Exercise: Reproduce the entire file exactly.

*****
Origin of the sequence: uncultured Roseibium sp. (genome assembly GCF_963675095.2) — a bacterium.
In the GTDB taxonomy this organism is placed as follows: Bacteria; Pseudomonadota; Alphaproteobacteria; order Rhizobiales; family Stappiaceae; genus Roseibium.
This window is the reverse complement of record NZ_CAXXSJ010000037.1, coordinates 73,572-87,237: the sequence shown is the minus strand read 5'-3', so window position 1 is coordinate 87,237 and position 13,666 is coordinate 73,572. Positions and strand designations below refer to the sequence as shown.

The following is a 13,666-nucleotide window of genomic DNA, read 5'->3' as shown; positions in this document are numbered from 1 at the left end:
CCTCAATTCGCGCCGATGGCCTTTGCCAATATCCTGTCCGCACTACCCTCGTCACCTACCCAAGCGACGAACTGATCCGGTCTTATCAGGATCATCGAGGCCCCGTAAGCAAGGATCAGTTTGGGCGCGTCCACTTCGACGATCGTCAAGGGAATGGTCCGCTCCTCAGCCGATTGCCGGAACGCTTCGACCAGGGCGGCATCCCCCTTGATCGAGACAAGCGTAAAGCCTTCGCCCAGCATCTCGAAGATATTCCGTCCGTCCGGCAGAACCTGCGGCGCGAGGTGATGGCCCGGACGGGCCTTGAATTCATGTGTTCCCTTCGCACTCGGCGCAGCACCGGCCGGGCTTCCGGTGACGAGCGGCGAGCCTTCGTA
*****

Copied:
Origin of the sequence: uncultured Roseibium sp. (genome assembly GCF_963675095.2) — a bacterium.
In the GTDB taxonomy this organism is placed as follows: Bacteria; Pseudomonadota; Alphaproteobacteria; order Rhizobiales; family Stappiaceae; genus Roseibium.
This window is the reverse complement of record NZ_CAXXSJ010000037.1, coordinates 73,572-87,237: the sequence shown is the minus strand read 5'-3', so window position 1 is coordinate 87,237 and position 13,666 is coordinate 73,572. Positions and strand designations below refer to the sequence as shown.

The following is a 13,666-nucleotide window of genomic DNA, read 5'->3' as shown; positions in this document are numbered from 1 at the left end:
CCTCAATTCGCGCCGATGGCCTTTGCCAATATCCTGTCCGCACTACCCTCGTCACCTACCCAAGCGACGAACTGATCCGGTCTTATCAGGATCATCGAGGCCCCGTAAGCAAGGATCAGTTTGGGCGCGTCCACTTCGACGATCGTCAAGGGAATGGTCCGCTCCTCAGCCGATTGCCGGAACGCTTCGACCAGGGCGGCATCCCCCTTGATCGAGACAAGCGTAAAGCCTTCGCCCAGCATCTCGAAGATATTCCGTCCGTCCGGCAGAACCTGCGGCGCGAGGTGATGGCCCGGACGGGCCTTGAATTCATGTGTTCCCTTCGCACTCGGCGCAGCACCGGCCGGGCTTCCGGTGACGAGCGGCGAGCCTTCGTA